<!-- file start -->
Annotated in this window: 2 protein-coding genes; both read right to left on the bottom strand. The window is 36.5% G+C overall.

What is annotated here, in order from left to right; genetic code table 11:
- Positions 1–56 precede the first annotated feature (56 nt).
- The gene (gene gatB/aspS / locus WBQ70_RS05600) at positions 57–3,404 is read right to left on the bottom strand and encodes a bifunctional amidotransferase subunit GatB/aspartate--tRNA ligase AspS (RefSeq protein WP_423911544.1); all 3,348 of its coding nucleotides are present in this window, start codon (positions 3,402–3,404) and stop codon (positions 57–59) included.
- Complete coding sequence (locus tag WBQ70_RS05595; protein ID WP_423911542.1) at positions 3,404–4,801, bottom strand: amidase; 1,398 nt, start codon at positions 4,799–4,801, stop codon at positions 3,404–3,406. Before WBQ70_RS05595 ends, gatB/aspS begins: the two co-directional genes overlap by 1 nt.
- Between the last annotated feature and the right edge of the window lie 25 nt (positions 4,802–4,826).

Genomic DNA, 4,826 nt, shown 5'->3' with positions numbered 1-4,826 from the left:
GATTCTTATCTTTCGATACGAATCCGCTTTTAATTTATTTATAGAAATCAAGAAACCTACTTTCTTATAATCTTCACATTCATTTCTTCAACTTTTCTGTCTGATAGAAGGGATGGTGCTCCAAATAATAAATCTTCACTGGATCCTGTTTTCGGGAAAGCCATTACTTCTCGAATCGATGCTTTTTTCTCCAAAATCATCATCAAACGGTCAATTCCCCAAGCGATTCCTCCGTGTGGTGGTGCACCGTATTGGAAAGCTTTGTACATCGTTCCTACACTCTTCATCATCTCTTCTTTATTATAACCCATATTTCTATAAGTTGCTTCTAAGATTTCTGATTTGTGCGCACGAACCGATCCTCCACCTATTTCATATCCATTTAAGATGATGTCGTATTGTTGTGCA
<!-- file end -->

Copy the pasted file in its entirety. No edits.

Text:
Annotated in this window: 2 protein-coding genes; both read right to left on the bottom strand. The window is 36.5% G+C overall.

What is annotated here, in order from left to right; genetic code table 11:
- Positions 1–56 precede the first annotated feature (56 nt).
- The gene (gene gatB/aspS / locus WBQ70_RS05600) at positions 57–3,404 is read right to left on the bottom strand and encodes a bifunctional amidotransferase subunit GatB/aspartate--tRNA ligase AspS (RefSeq protein WP_423911544.1); all 3,348 of its coding nucleotides are present in this window, start codon (positions 3,402–3,404) and stop codon (positions 57–59) included.
- Complete coding sequence (locus tag WBQ70_RS05595; protein ID WP_423911542.1) at positions 3,404–4,801, bottom strand: amidase; 1,398 nt, start codon at positions 4,799–4,801, stop codon at positions 3,404–3,406. Before WBQ70_RS05595 ends, gatB/aspS begins: the two co-directional genes overlap by 1 nt.
- Between the last annotated feature and the right edge of the window lie 25 nt (positions 4,802–4,826).

Genomic DNA, 4,826 nt, shown 5'->3' with positions numbered 1-4,826 from the left:
GATTCTTATCTTTCGATACGAATCCGCTTTTAATTTATTTATAGAAATCAAGAAACCTACTTTCTTATAATCTTCACATTCATTTCTTCAACTTTTCTGTCTGATAGAAGGGATGGTGCTCCAAATAATAAATCTTCACTGGATCCTGTTTTCGGGAAAGCCATTACTTCTCGAATCGATGCTTTTTTCTCCAAAATCATCATCAAACGGTCAATTCCCCAAGCGATTCCTCCGTGTGGTGGTGCACCGTATTGGAAAGCTTTGTACATCGTTCCTACACTCTTCATCATCTCTTCTTTATTATAACCCATATTTCTATAAGTTGCTTCTAAGATTTCTGATTTGTGCGCACGAACCGATCCTCCACCTATTTCATATCCATTTAAGATGATGTCGTATTGTTGTGCA